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Science Watched a Star Eat a Planet and Then Belch

A researcher pieced together evidence from several observatories and concluded that a planet up to ten times the mass of Jupiter had been obliterated.

By Matt Hrodey
May 11, 2023 7:00 PMMay 11, 2023 6:55 PM
Planet engulfed
An illustration of the engulfing event. (Credit: K. Miller/R. Hurt/Caltech/IPAC)


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For the first time, astronomers have observed a star engulfing a planet, tearing it apart in a preview of what will happen to the Earth in about 5 billion years when the sun swells to its red giant phase. Discovery of the collision, which took place 12,000 light years away, could lead to a better understanding of the chemical makeup of exoplanets.

Space scientists had long assumed that such epic events take place and had even noticed a dearth of close planets in old star systems with larger stars, according to the new paper. Still, they didn’t know for sure what such a cataclysm would look like through a telescope.

Kishalay De, a researcher at the Massachusetts Institute of Technology, found the first evidence by accident, while sifting through data from the Zwicky Transient Facility, part of the Palomar Observatory in California. Every 48 hours, a camera connected to a telescope there surveys the stars, looking for those that have changed brightness during a short period of time. Normally, this is used to pinpoint supernovae, gamma ray bursts and other high-energy events.

Read More: How Many Ways Can the Sun Kill Us?

Looking for Stellar Phenomena

De had set out to find evidence of stellar binaries trading material when he came across a curious signal.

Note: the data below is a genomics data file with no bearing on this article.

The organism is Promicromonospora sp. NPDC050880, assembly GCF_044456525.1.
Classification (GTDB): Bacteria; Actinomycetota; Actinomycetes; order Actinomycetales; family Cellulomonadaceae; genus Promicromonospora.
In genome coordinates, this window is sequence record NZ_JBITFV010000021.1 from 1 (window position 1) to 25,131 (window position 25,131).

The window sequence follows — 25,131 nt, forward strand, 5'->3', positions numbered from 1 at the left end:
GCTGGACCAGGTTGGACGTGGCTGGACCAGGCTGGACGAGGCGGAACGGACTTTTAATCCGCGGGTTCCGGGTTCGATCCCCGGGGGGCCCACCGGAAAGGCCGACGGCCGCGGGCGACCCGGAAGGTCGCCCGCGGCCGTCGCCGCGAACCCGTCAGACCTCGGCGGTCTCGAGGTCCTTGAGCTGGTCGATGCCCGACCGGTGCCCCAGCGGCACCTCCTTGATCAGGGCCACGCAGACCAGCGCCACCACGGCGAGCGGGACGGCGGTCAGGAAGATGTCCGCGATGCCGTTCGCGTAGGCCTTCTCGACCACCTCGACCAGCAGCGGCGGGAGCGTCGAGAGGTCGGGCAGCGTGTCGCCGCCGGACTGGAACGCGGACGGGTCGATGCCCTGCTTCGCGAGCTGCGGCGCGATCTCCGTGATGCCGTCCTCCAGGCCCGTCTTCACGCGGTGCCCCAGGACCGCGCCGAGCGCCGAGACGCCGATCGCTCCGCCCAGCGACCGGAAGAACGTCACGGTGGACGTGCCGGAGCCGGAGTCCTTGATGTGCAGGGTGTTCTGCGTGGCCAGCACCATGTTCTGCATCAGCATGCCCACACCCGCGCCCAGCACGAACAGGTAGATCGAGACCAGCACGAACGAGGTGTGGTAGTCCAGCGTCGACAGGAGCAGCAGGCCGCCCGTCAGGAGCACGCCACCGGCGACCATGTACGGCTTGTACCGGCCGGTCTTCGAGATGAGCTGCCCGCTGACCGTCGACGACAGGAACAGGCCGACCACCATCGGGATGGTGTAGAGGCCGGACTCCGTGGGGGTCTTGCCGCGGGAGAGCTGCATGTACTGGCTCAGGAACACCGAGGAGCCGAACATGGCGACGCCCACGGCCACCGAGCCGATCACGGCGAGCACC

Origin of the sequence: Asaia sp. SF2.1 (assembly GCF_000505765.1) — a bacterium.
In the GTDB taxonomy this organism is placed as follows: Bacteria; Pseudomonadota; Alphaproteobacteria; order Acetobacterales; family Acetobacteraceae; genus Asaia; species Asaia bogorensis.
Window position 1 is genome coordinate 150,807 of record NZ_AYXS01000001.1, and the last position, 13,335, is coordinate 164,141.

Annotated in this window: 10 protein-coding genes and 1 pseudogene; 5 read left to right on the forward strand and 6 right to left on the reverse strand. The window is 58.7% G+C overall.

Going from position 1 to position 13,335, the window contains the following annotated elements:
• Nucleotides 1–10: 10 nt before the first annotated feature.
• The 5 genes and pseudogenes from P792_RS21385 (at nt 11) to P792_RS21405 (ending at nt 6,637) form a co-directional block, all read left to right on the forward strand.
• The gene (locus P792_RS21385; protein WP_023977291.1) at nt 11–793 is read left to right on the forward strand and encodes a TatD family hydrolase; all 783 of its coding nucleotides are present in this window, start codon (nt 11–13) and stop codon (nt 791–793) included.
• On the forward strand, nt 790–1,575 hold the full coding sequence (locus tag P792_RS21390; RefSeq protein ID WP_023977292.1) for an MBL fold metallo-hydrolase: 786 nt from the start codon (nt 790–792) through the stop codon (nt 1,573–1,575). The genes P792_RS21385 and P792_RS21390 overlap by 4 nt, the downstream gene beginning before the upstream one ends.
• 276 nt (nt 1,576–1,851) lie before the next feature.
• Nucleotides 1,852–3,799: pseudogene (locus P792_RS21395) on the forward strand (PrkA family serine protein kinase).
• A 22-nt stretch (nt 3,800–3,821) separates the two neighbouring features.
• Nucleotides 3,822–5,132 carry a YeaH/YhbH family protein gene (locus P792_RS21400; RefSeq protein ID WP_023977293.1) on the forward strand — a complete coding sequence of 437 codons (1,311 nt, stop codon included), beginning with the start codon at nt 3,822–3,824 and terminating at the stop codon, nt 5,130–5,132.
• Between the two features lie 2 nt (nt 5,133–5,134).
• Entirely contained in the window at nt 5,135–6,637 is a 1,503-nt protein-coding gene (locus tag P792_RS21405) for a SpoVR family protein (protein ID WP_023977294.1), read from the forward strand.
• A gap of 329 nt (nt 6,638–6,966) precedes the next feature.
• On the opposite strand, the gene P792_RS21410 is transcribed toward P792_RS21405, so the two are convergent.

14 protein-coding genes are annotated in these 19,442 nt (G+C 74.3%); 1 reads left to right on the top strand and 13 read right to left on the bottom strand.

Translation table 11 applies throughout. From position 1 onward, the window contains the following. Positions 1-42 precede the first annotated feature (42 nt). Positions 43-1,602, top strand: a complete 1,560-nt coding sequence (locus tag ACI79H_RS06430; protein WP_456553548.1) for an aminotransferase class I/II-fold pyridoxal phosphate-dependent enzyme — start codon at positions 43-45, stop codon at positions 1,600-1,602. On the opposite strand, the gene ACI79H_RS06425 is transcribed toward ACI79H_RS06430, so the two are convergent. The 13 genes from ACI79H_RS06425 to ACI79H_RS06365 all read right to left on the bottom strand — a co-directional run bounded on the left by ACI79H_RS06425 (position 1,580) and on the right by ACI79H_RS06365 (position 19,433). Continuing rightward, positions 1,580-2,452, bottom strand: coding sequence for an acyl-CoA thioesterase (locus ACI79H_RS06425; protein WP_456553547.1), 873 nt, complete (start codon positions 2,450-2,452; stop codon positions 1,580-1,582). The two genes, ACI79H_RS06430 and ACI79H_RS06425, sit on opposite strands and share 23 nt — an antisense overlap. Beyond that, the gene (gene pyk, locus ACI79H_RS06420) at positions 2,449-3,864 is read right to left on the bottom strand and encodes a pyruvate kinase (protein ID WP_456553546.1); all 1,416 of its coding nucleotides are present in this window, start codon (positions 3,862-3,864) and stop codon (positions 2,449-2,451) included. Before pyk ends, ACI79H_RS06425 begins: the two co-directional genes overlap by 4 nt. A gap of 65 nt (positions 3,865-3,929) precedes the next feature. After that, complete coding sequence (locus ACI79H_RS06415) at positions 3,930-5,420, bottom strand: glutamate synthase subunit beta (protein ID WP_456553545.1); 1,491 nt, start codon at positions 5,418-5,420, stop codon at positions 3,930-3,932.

“I noticed a star that brightened by a factor of 100 over the course of a week, out of nowhere,” De told MIT News. “It was unlike any stellar outburst I had seen in my life.”

To investigate the strange object, he checked how it appeared in data from the Keck Observatory in Hawaii, which takes spectroscopic measurements that reveal the chemical composition of a light source. The outburst came from a strange array of cooler molecules, not the helium and hydrogen spewed by binary stars.

Such molecules form in very cold stars, and their appearance here, in a hot, brightening star, puzzled De.

The Star that Swallowed a Planet

Along with some colleagues, he reviewed more data on the outburst, from an infrared camera at Palomar, which showed the sheer volume of the cool molecules. After some consideration, they later concluded that during the initial outburst, which had lasted about 25 days, the star had engulfed a planet up to 10 times the mass of Jupiter. From there, the outburst had faded over about 6 months and continued to reflect the presence of the unexpected molecules.

According to MIT, the energy amounted to a kind of stellar belch of gas that drifted from the star and cooled. That material came from the planet itself, which likely passed through the star’s outer photosphere before falling to its demise.

The star began swelling just a few months prior, according to Physics, as it began to run out of fuel, and merging with the planet only accelerated the process.

In the Distant Future

One day, billions of years from now, earth will fall into the sun, along with inner planets Mercury, Venus and Mars, possibly causing the star to swell further. (Technically, the earth is falling towards the sun right now, but because we’re in a stable orbit, we keep missing it.)

De and other researchers plan to collect more data on the star-eating event, which opened a special window into exoplanet makeup.

Read More: What Happens When a Star Dies?

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